Today was a stormy day, so we stayed on shore on Great Abaco Island. Roz and Scott headed into town (a 1.5-hour drive to Marsh Harbour) to get supplies, while I took the opportunity to learn a little more about our collaborators at the Bahamas Marine Mammal Research Organization (BMMRO).
The Bahamian Beaked and Sperm Whale Team - Left to Right: Roz Rolland (NEAq), Matthew Grammatico (BMMRO Intern), Diane Claridge (BMMRO Exec. Dir.), Charlotte Dunn (BMMRO President), Kendria Ferguson (BMMRO Education Officer), Pernellya Jolly (BMMRO Intern), Christina Roberts (BMMRO Intern), Kathleen Hunt (NEAq) - seated Scott Kraus (NEAQ), plus dogs Bruno and Harry.
Based at Sandy Point on Great Abaco Island, the BMMRO has been conducting long-term research on the marine mammals of the Bahamas for over 20 years. One of their specialties is long-term research on several species of deep-diving whales that live just offshore here, and that are quite difficult to study elsewhere. The BMMRO's two lead scientists are Diane Claridge (also BMMRO’s Executive Director) and Charlotte Dunn (BMMRO’s President). Both are native Bahamians. Diane has been studying beaked whales and the other marine mammals of the Bahamas since 1991. Her specialty is beaked whale population ecology. Charlotte's been working here since 2004, and her area of expertise is beaked whale communication. Both biologists divide their time between field work here in the Bahamas, and advanced studies at St. Andrew's University in Scotland, where both are pursuing doctorates.
A major emphasis of the BMMRO is education and outreach to local Bahamians. Diane and Charlotte run marine-mammal-focused summer camps, internship programs and school programs. They've recently hired a full-time staff member, Kendria Ferguson, who does education and outreach to local schools (as well as assisting in the research). In the last six months, Kendria's visited "every school on the island, every age" to talk with the school children about marine mammals. Kendria brings photos, videos and sound recordings of the whales, to introduce the children to their whale neighbors. She says that the local kids typically don't even know that there are large whales living right offshore. Kendria says, "Some of the kids have fathers who are fishermen, and those kids have often gone out on the boats with their dads and seen dolphins. So, some of the kids have seen dolphins, and maybe a manatee close to shore. But they have no idea about the whales! Sometimes it turns out that some of them have actually seen a whale, but couldn't really see what it was and thought it was just a dolphin that was in deep water for some reason." Kendria says that most Bahamians don't know that the Bahamas have whales.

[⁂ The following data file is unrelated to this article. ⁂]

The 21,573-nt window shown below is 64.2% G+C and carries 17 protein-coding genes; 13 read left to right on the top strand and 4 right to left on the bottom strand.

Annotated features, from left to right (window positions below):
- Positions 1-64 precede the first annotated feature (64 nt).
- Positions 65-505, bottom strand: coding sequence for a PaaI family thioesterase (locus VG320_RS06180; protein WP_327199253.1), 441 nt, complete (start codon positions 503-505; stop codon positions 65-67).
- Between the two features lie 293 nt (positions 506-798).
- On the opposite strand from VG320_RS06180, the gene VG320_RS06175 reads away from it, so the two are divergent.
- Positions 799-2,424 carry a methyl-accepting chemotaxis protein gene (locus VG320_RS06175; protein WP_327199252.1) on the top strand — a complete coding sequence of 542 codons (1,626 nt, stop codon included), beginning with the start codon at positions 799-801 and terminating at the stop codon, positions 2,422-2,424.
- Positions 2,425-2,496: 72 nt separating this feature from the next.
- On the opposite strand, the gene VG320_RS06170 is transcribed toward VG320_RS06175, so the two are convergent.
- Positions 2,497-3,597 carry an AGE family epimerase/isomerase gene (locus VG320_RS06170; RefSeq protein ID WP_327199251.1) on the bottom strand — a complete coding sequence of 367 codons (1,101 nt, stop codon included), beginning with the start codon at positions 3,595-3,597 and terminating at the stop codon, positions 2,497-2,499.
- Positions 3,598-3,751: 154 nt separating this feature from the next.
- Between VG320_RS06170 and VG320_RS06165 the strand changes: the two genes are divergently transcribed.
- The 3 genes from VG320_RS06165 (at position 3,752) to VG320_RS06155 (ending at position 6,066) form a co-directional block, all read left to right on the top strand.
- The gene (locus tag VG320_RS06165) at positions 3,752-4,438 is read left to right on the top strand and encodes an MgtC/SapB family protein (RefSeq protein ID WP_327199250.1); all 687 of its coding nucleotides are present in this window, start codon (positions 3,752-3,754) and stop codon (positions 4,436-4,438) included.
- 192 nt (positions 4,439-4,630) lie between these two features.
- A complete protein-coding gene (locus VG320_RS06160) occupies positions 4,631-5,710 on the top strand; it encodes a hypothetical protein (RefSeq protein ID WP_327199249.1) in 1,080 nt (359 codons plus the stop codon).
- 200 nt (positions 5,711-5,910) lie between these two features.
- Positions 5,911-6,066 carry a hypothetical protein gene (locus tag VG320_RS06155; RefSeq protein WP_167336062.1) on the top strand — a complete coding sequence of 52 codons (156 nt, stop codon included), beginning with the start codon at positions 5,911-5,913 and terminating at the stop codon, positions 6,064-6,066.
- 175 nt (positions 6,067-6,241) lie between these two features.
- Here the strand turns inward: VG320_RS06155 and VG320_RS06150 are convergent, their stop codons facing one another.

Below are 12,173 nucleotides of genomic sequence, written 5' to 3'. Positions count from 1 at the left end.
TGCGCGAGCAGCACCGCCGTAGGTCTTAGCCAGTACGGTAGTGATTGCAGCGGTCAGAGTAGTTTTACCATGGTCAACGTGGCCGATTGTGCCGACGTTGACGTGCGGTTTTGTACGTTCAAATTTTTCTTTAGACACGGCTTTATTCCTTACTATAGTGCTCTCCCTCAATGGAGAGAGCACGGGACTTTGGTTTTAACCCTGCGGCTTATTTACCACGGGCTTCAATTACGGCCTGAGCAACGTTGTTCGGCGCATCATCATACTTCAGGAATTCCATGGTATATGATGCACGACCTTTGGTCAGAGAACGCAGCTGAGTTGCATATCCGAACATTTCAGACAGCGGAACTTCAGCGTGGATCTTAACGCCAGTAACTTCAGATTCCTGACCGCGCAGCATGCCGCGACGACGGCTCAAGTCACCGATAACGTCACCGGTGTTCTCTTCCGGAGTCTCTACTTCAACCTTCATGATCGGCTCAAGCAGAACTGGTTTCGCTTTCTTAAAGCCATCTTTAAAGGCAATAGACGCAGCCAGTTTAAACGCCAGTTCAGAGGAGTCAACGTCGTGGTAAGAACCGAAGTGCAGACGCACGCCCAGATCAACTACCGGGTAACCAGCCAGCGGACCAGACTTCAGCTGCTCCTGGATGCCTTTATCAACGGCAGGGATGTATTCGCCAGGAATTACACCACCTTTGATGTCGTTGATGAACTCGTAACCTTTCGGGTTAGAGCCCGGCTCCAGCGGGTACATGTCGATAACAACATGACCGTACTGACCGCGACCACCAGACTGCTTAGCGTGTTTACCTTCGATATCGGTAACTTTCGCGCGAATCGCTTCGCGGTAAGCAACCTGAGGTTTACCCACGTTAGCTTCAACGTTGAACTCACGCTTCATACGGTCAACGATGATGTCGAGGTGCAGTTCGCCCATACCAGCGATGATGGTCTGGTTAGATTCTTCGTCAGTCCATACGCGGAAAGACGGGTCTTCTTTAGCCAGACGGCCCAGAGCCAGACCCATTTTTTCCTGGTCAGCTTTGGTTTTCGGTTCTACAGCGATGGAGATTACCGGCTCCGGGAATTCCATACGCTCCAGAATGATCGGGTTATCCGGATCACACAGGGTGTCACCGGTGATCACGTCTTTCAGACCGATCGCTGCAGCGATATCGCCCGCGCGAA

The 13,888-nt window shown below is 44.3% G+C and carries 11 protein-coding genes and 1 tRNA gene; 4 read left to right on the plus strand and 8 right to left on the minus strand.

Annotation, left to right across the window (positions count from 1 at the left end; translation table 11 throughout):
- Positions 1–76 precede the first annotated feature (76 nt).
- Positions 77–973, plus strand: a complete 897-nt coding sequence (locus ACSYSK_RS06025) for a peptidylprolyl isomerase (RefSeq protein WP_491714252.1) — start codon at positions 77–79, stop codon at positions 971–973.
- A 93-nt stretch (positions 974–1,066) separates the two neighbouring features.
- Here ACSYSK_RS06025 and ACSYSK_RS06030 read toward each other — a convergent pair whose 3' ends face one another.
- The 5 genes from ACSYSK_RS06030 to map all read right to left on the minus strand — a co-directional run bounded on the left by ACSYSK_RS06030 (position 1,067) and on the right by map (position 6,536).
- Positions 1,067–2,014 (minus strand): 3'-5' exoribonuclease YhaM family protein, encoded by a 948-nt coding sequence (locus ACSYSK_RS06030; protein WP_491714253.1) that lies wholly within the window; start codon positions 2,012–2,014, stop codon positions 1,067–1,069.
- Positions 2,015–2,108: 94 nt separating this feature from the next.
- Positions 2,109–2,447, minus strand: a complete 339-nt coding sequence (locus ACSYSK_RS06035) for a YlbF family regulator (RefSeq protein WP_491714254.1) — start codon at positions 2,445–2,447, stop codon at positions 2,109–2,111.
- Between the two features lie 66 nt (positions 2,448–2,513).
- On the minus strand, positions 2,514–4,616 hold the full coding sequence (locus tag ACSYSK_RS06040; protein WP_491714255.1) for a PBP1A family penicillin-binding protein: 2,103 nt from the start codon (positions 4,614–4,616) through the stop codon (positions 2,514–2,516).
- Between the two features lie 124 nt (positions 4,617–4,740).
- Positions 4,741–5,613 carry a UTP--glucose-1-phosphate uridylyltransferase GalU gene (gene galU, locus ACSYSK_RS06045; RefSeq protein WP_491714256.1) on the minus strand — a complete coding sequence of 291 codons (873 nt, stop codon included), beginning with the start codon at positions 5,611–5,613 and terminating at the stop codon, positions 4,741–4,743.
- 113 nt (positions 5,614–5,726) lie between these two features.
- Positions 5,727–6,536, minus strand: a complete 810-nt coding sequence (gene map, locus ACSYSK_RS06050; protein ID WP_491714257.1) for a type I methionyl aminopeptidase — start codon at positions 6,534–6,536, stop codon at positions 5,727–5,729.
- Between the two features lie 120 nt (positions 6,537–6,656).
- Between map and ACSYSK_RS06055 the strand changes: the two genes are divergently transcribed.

The BMMRO also has an active internship program for local teenagers. Right now there are three new interns living and working at the BMMRO field station: Pernellya Jolly, Christina Roberts, and Matthew Grammatico. Today they told me a little bit about their background and why they're here:
Pernellya Jolly, 16 years old, lives on Great Abaco Island very close to the BMMRO. Pernellya says that she applied to the BMMRO's internship program because she's interested in being around scientists and learning more about science. Ultimately she'd like to pursue a career in health or medicine. She is also interested in the animals, and enjoys being out on the boats. Yesterday she came out on the sperm-whale boat with Charlotte and me. Pernellya spent the entire day perched in the bow of our little boat, patiently scanning the water for whales, and though we never found a whale, she insists that she enjoyed the day on the water anyway.
Christina Roberts, also 16, is from New Providence, the capital city of the Bahamas. Christina already knew a fair bit about marine mammals before coming to the BMMRO; that's partly because she was a member of Young Marine Explorers program, an environmental education program for young Bahamians. It was through the Young Marine Explorers program that Christina found out about the BMMRO. Christina's gotten hooked on marine mammals and wants to become a marine biologist, maybe even a marine mammal veterinarian.
Matthew Grammatico, 17 years old, was born in Nassau but now lives on Great Abaco. He joined the BMMRO internship program because, as he puts it, he "wanted to do something different" with his summer than most teens do. Also, like Pernellya, he liked the idea of being around scientists and learning more about how science works (he's interested in majoring in chemistry when he goes to college).
None of the BMMRO's three interns had ever seen a whale in their lives before coming to the BMMRO. For all three of them, their first whale sighting was a dramatic one--a huge sperm whale that they spotted on July 3, just before we arrived. They all say they loved seeing the sperm whale up close.
Matthew then added that he really liked seeing the beaked whales yesterday, and wouldn't mind taking a quick turn at the snorkelling, to get a close-up look. "But I don't want to be the person who swims down to get the fecal sample," he added--wise words indeed!